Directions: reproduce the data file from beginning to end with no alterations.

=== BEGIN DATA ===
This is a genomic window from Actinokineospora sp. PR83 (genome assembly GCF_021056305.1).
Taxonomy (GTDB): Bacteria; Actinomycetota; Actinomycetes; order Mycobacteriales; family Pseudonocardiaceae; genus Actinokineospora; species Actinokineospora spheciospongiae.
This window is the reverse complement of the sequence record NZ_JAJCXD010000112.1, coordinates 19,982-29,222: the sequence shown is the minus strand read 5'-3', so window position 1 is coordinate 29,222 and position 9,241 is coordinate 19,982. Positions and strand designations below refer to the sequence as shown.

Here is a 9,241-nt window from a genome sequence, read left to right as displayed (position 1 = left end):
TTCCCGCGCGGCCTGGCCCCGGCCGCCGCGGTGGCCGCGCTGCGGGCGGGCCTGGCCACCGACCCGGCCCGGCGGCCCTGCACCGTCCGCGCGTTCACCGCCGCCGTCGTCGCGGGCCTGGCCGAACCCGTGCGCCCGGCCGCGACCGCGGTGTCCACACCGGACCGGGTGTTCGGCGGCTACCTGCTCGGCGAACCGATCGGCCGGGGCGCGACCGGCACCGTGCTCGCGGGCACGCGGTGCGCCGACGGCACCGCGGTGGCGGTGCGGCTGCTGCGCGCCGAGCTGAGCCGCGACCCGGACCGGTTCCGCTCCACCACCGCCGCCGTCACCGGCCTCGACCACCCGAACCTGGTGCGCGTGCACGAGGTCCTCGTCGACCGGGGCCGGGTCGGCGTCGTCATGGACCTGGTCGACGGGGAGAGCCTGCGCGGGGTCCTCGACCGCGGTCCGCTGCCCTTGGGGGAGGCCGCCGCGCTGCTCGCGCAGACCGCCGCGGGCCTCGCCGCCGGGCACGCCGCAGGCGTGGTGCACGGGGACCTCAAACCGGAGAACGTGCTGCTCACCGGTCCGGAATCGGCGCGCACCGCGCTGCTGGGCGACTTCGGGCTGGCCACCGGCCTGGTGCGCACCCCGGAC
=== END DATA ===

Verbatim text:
This is a genomic window from Actinokineospora sp. PR83 (genome assembly GCF_021056305.1).
Taxonomy (GTDB): Bacteria; Actinomycetota; Actinomycetes; order Mycobacteriales; family Pseudonocardiaceae; genus Actinokineospora; species Actinokineospora spheciospongiae.
This window is the reverse complement of the sequence record NZ_JAJCXD010000112.1, coordinates 19,982-29,222: the sequence shown is the minus strand read 5'-3', so window position 1 is coordinate 29,222 and position 9,241 is coordinate 19,982. Positions and strand designations below refer to the sequence as shown.

Here is a 9,241-nt window from a genome sequence, read left to right as displayed (position 1 = left end):
TTCCCGCGCGGCCTGGCCCCGGCCGCCGCGGTGGCCGCGCTGCGGGCGGGCCTGGCCACCGACCCGGCCCGGCGGCCCTGCACCGTCCGCGCGTTCACCGCCGCCGTCGTCGCGGGCCTGGCCGAACCCGTGCGCCCGGCCGCGACCGCGGTGTCCACACCGGACCGGGTGTTCGGCGGCTACCTGCTCGGCGAACCGATCGGCCGGGGCGCGACCGGCACCGTGCTCGCGGGCACGCGGTGCGCCGACGGCACCGCGGTGGCGGTGCGGCTGCTGCGCGCCGAGCTGAGCCGCGACCCGGACCGGTTCCGCTCCACCACCGCCGCCGTCACCGGCCTCGACCACCCGAACCTGGTGCGCGTGCACGAGGTCCTCGTCGACCGGGGCCGGGTCGGCGTCGTCATGGACCTGGTCGACGGGGAGAGCCTGCGCGGGGTCCTCGACCGCGGTCCGCTGCCCTTGGGGGAGGCCGCCGCGCTGCTCGCGCAGACCGCCGCGGGCCTCGCCGCCGGGCACGCCGCAGGCGTGGTGCACGGGGACCTCAAACCGGAGAACGTGCTGCTCACCGGTCCGGAATCGGCGCGCACCGCGCTGCTGGGCGACTTCGGGCTGGCCACCGGCCTGGTGCGCACCCCGGAC